Despite protests from within and outside of the University calling for the administration to cancel the One-State conference at the Harvard Kennedy School this weekend, panelists at the sold-out conference fired back at critics and advocated for the consideration of alternative solutions to the Israeli-Palestinian conflict.
Panels at the two-day conference examined the two-state approach, questioned how a one-state solution would work, and discussed obstacles to the realization of such a solution. Students and scholars packed into the Institute of Politics Forum to participate in the event, often challenging speakers with lengthy and detailed questions and comments.
Though critics of the conference anticipated the panelists would only present arguments for a one-state solution, attendees emphasized that the conference facilitated discussion and dialogue on varied possibilities.
The conference was organized by the Harvard groups Justice for Palestine, the Palestine Solidarity Committee, the Palestine Caucus, the Arab Caucus, the Progressive Caucus, and the Alliance for Justice in the Middle East.
In the weeks leading up to the conference, a number of groups and individuals came out in opposition to the event, inciting controversy about the nature of the discussion of a one-state solution and the issue of free speech.
On Friday, U.S. Senator Scott Brown called on Harvard to cancel the conference, the Boston Globe reported. He condemned the University for endorsing a “misguided idea,” according to the Globe.
A petition also circulated within the Jewish community calling on Harvard to disavow all affiliation with the conference. In response to the petition, conference organizers and speakers wrote a letter in defense of the event to University President Drew G. Faust and Kennedy School Dean David T. Ellwood ’75.
As panels debated the merits of a one-state solution indoors, protesters from a local group called Christians and Jews United for Israel stood outside holding signs that said “Shame on Harvard, Haven for Jewish Hatred.”
Despite the protests, the event proceeded smoothly and remained unaffected by the opinions of some of its opponents, said Kennedy School student Ahmed Moor, an organizer of the conference.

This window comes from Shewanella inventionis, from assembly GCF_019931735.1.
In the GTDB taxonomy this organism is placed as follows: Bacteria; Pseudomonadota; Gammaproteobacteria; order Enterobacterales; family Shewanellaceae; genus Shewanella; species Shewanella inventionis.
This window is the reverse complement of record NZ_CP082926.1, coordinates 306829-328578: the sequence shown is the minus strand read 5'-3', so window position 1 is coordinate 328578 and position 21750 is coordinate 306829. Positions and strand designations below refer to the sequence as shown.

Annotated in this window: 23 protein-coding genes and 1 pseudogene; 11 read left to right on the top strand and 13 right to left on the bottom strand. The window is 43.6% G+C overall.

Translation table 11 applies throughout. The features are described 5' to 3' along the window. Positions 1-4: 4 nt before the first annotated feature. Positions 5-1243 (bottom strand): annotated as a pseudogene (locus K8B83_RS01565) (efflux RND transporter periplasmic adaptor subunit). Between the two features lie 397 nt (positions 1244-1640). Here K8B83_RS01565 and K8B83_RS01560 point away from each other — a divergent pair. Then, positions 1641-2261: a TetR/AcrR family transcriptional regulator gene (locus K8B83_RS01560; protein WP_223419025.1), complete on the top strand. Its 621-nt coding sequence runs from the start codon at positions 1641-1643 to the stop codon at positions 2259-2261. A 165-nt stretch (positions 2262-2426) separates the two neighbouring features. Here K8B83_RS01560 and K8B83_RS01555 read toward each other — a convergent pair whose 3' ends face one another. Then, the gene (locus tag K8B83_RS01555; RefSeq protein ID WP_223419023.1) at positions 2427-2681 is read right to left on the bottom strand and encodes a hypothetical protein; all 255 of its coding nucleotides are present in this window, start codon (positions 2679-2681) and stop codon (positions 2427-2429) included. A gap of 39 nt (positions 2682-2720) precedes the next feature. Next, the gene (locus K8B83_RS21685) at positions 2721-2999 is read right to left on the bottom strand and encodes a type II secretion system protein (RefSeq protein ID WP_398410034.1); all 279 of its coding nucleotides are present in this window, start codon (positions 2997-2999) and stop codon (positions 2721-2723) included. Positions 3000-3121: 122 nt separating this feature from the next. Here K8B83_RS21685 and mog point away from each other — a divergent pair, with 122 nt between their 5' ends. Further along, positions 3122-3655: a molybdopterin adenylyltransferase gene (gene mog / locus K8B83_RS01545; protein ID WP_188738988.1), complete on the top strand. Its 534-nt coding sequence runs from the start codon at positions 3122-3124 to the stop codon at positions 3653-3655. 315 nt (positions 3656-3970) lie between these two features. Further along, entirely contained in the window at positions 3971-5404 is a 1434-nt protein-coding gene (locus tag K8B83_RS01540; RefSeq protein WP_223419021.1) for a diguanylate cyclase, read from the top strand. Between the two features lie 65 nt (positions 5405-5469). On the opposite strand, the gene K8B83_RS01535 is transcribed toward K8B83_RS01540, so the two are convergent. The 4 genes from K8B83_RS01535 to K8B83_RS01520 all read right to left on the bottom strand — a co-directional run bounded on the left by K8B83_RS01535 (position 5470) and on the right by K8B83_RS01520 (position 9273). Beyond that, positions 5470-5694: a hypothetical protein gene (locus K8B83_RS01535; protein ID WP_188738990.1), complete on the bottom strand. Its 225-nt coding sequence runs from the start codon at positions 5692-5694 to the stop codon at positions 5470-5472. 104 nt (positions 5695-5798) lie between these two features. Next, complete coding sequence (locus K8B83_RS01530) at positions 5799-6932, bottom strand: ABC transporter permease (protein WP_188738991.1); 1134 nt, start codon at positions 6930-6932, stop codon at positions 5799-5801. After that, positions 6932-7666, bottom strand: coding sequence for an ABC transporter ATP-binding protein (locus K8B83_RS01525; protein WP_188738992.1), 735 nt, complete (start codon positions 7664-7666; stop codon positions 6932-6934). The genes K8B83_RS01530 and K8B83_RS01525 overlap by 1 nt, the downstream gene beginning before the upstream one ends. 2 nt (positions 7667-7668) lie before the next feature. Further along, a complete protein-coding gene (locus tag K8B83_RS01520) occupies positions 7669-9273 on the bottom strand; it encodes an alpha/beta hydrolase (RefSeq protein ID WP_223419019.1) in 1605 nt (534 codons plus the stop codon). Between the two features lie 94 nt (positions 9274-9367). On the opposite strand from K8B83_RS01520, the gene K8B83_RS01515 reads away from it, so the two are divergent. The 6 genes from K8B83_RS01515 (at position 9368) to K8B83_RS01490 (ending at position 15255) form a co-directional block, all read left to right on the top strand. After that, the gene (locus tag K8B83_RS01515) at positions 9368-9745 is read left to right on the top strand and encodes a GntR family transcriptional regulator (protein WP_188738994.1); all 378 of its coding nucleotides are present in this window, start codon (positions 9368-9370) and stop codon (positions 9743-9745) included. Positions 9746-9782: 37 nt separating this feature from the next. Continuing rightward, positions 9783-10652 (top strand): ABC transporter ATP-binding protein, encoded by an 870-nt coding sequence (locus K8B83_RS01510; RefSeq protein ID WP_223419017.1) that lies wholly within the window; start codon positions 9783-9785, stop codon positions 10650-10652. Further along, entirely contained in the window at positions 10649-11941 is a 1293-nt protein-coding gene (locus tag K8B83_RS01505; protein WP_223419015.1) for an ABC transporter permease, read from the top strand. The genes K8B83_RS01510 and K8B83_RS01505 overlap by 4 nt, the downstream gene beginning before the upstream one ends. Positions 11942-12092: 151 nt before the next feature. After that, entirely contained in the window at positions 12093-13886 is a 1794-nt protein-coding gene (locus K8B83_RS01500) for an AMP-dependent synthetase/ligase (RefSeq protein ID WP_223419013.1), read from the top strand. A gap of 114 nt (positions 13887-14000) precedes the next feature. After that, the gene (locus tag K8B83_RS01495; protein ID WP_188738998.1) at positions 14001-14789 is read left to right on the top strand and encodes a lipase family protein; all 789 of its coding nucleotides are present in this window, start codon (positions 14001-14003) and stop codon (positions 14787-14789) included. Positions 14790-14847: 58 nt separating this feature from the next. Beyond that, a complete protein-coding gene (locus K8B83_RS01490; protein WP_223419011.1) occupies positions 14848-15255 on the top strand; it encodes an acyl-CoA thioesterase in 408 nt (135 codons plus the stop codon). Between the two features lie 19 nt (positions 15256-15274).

Panels included discussion about issues of nationhood and cultural identity, the building a global movement, and the history of violence between Palestinians and Israelis. During some of the events, panelists responded directly to critics accusing them of promoting a one-sided dialogue.
Lena K. Awwad ’13 volunteered to work at the event with two other students from the Palestine Solidarity Committee, which co-sponsored the event.
Awwad said she has been involved with planning the conference for nearly a year, and was pleased with its outcome.
“Many people expected the conference to have one specific idea, but [the panelists] brought forth very different perspectives on a one state solution,” she said.
Tess M. Waggoner, a student at Kenyon College who traveled to Harvard specifically to attend the conference, echoed Awwad’s sentiments.
“I think if any protesters showed up and spoke to people here they would get many different opinions and none of them would be hateful,” she said.
Though Hillel president Sara Kantor ’14 did not attend the event, she did not agree with the manner in which the conference was presented.
“Harvard’s name has a certain power and it seemed to be presented as a Harvard one-state conference,” Kantor, who is also a Crimson arts writer, said. “It lends a certain legitimacy that this conference didn’t necessarily have.”
At the end of the conference, Moor said that the goal of the discussion was not to promote animosity between two groups, but to focus on the provision of human rights and equality at all times.
“This conference has been about what to do about reconciling between two peoples who deserve better,” Moor said.
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